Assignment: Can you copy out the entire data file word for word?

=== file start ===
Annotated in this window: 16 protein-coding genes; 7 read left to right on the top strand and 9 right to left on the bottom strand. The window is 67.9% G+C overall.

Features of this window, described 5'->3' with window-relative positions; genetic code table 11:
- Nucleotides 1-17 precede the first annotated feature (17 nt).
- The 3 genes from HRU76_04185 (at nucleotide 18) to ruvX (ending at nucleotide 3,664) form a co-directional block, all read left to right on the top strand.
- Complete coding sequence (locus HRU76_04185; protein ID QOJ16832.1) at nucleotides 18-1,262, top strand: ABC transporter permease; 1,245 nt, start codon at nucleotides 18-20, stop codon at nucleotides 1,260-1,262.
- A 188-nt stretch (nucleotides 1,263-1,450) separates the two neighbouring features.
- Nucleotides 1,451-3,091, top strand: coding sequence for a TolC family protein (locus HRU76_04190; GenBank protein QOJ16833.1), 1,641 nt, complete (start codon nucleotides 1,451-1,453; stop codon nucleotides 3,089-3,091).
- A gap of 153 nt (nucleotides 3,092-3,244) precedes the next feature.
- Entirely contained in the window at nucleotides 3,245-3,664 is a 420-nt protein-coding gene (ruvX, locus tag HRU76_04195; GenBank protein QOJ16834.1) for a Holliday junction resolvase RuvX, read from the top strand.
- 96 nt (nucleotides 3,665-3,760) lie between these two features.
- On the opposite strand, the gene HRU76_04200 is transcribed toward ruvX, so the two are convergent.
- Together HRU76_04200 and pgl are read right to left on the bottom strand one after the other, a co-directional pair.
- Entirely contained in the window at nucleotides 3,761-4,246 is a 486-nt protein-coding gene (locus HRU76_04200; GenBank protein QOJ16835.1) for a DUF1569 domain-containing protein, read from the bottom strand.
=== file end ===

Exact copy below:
Annotated in this window: 16 protein-coding genes; 7 read left to right on the top strand and 9 right to left on the bottom strand. The window is 67.9% G+C overall.

Features of this window, described 5'->3' with window-relative positions; genetic code table 11:
- Nucleotides 1-17 precede the first annotated feature (17 nt).
- The 3 genes from HRU76_04185 (at nucleotide 18) to ruvX (ending at nucleotide 3,664) form a co-directional block, all read left to right on the top strand.
- Complete coding sequence (locus HRU76_04185; protein ID QOJ16832.1) at nucleotides 18-1,262, top strand: ABC transporter permease; 1,245 nt, start codon at nucleotides 18-20, stop codon at nucleotides 1,260-1,262.
- A 188-nt stretch (nucleotides 1,263-1,450) separates the two neighbouring features.
- Nucleotides 1,451-3,091, top strand: coding sequence for a TolC family protein (locus HRU76_04190; GenBank protein QOJ16833.1), 1,641 nt, complete (start codon nucleotides 1,451-1,453; stop codon nucleotides 3,089-3,091).
- A gap of 153 nt (nucleotides 3,092-3,244) precedes the next feature.
- Entirely contained in the window at nucleotides 3,245-3,664 is a 420-nt protein-coding gene (ruvX, locus tag HRU76_04195; GenBank protein QOJ16834.1) for a Holliday junction resolvase RuvX, read from the top strand.
- 96 nt (nucleotides 3,665-3,760) lie between these two features.
- On the opposite strand, the gene HRU76_04200 is transcribed toward ruvX, so the two are convergent.
- Together HRU76_04200 and pgl are read right to left on the bottom strand one after the other, a co-directional pair.
- Entirely contained in the window at nucleotides 3,761-4,246 is a 486-nt protein-coding gene (locus HRU76_04200; GenBank protein QOJ16835.1) for a DUF1569 domain-containing protein, read from the bottom strand.